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Loch Affric

We decided to head for the Allt na h-Imrich to take us back over to the Mullardoch dam. Walking down the road, my lack of sleep was catching up with me and I was actually dozing off as I walked, my eyelids constantly drooping downwards before I meandered across the road and surprised myself awake again :lol: . The steep pull up next to the burn soon woke me up properly though, and was one of those nice paths that I wondered why I had never got around to going up before.

Out of the woods, we had just decided to start bashing upwards through the heather when we met a stalker on a quad bike (deer attached as well). We thought he might tell us to stick to the path, but he was done for the day, and pointed out the line of an old pony path not shown on the map which led over to Glen Cannich.

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The pony path back to Glen Cannich

The path was barely used and quite overgrown but certainly easier than the surrounding ground. Higher up it petered out into the moorland, but not before leading us past a lovely hidden waterfall. Since I had been slightly dreading this crossing, this made me very happy.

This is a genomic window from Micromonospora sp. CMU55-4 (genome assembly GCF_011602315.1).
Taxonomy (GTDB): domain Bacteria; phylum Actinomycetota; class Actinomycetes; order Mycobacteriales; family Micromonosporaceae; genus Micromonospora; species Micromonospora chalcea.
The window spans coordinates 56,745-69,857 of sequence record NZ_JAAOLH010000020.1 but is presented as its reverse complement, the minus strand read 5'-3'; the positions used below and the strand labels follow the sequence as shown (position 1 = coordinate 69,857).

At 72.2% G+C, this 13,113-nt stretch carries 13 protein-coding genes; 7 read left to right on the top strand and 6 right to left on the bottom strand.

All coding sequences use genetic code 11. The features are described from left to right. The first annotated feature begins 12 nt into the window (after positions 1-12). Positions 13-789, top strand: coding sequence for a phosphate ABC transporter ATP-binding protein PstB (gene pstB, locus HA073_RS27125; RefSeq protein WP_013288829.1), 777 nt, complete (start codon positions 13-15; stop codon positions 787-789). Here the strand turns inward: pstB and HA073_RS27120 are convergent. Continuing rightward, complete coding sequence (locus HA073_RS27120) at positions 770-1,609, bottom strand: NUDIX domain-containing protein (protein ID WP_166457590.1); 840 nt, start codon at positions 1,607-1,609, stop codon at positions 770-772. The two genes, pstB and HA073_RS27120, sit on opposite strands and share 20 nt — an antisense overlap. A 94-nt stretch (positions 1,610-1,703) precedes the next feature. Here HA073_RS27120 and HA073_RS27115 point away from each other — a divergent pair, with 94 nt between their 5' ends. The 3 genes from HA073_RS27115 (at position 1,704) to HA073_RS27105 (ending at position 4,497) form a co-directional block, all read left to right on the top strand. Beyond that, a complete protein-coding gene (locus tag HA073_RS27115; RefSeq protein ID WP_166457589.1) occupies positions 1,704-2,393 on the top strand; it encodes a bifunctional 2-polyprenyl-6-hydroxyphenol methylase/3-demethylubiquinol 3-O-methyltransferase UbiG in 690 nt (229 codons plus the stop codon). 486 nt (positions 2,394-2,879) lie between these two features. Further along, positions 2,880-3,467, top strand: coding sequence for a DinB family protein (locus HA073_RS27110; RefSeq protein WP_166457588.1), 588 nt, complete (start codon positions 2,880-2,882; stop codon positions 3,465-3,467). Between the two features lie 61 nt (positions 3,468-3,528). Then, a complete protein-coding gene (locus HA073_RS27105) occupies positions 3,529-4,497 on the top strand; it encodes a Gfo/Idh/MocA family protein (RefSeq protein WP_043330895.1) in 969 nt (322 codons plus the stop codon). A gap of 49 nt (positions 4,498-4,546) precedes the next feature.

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Loch Bheinn a' Mheadhoin

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Carn Fiaclach

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Loch Beinn a' Mheadhoin

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Waterfalls on Allt an Ruige Dhuibh

Beyond the falls, it was just a standard pathless wander across heather and peat bogs. Going down the other side was way slippier due to the vast amount of rainfall, and the last descent to the dam was quite a jungle.

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Crossing the high point

Hard going maybe, but again with great views, this time down Loch Mullardoch.